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5 Questions with Faculty: Tomoko Udo

Tomoko Udo wears a shout-out to her geologist husband while hiking in Virginia in the summer. “I like to wear that shirt when I go hiking with him because he does like to talk about rocks wherever we go,” she said.

ALBANY, N.Y. (November 15, 2017) — Tomoko Udo, an assistant professor of Health Policy, Management and Behavior, came to UAlbany’s School of Public Health two years ago after completing a Yale Building Interdisciplinary Research Careers in Women's Health program. The program is a three-year junior faculty training program in the Department of Psychiatry Yale’s School of Medicine.

She also had a practical reason to come to UAlbany: “My husband and I were both able to find awesome academic jobs in the same area,” she said – her geologist husband teaches at RPI. “Bonus reasons are because it is close to family and we love the Northeast.”

What are you working on now?

Overall, I study a wide range of addictive behaviors, from alcohol/drug use to binge eating. Two particular studies aim to tackle the current opioid epidemic through possibly changing health care delivery to opioid users and law enforcement practices.

One study, which is funded by the University, aims to evaluate an opioid overdose prevention training delivered at hospital emergency departments. This is part of an effort to understand how we can best utilize emergency department to reduce opioid abuse and risky health behaviors associated with opioid use.

In another project, I evaluate the effectiveness of a police-led treatment referral program in Chatham Police Department (“Chatham Cares 4 U”), an alternative-to-arrest diversion program, on improving access to treatment, as well as life trajectories of the program participants.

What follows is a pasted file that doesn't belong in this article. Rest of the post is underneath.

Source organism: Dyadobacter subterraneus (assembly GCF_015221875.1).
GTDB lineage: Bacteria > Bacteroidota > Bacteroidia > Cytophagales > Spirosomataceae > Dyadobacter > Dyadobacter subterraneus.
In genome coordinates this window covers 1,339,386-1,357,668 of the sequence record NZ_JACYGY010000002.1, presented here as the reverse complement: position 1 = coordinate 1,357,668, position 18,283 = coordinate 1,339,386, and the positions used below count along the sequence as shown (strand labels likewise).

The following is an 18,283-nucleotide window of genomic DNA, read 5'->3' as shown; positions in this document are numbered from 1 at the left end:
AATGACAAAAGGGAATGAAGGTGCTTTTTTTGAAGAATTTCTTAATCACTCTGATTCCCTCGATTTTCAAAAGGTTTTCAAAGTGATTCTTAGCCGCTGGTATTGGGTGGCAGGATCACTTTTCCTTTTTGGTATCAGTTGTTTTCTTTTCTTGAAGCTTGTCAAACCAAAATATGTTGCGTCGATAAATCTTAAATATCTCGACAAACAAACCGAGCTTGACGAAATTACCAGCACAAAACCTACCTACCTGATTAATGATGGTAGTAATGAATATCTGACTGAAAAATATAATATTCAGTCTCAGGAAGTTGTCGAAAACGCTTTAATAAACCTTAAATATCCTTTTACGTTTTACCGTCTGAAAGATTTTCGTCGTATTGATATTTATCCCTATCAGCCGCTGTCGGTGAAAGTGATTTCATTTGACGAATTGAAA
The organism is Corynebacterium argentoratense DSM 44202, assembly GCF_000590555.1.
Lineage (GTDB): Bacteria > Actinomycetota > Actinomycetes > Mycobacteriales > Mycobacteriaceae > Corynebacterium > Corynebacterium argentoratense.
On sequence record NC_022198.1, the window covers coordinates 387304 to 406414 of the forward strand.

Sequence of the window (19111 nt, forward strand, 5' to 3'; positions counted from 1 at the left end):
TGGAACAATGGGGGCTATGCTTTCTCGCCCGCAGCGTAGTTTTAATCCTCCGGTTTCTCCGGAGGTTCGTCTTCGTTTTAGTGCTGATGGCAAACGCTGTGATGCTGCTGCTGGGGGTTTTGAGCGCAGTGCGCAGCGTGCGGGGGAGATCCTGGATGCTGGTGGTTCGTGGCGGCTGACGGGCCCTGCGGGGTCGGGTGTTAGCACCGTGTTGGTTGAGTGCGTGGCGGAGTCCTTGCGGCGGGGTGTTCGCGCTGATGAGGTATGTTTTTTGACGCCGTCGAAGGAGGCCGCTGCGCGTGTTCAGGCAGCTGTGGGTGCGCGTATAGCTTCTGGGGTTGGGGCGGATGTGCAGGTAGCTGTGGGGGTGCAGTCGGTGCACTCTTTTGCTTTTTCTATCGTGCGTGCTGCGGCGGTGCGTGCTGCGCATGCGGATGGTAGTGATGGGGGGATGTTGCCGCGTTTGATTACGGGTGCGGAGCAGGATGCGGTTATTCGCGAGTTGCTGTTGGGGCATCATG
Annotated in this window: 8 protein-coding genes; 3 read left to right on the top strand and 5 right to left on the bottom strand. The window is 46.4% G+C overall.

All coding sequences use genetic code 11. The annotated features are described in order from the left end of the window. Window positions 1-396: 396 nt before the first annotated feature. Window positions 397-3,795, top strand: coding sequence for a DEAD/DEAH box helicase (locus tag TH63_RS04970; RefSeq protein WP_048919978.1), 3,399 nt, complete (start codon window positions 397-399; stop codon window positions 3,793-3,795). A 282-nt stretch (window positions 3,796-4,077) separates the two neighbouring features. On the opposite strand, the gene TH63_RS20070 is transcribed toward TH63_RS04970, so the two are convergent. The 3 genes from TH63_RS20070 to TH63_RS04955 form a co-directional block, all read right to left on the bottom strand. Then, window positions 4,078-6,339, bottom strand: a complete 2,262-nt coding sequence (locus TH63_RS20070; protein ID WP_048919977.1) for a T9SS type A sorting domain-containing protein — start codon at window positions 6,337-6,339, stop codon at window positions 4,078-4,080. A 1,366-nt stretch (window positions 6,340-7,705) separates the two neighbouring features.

I am excited about these studies because they have opened doors for me to directly work with individuals and organizations in our community that truly care about those who suffered from addiction and their family. I believe that these studies have implications for long-term changes in how addiction should be treated in the US but also globally.

What made you decide to pursue your field?

“Drugs and Behavior” was one of the very first undergraduate classes that I took when I transferred to Boston University from a University in Japan. I became fascinated by how powerful influence addictive drugs can have on human behaviors through changing the brain.

Initially, I was interested in understanding why people develop addiction, so I focused on animal models and human behavioral models to study mechanisms of addiction. Gradually, I became more interested in identifying ways to improve interventions targeting health and quality of life in individuals with addiction. My collaborative work with community partners really fits nicely here.

What’s your favorite class to teach?

I love teaching “Addiction in Public Health” because I get to discuss important key issues with the future public health workforce. Addiction being possibly a controversial topic, I love hearing various views and opinions by students during class.

Dinner tonight with anyone, living or not: Who, and why?

My friends from high school — I have really good memories from high school and it would be nice to sit down and catch up with them after not being able to go home for five years.

What was your first job?

Sorting mails for post office when I was 16 — In Japan, it’s a tradition to send New Year greeting cards to your friends, family, and colleagues, and they hire temporary part-times to handle thousands of the greeting cards. It sounds boring and it was, but that was one of the only jobs my parents allowed me to get.

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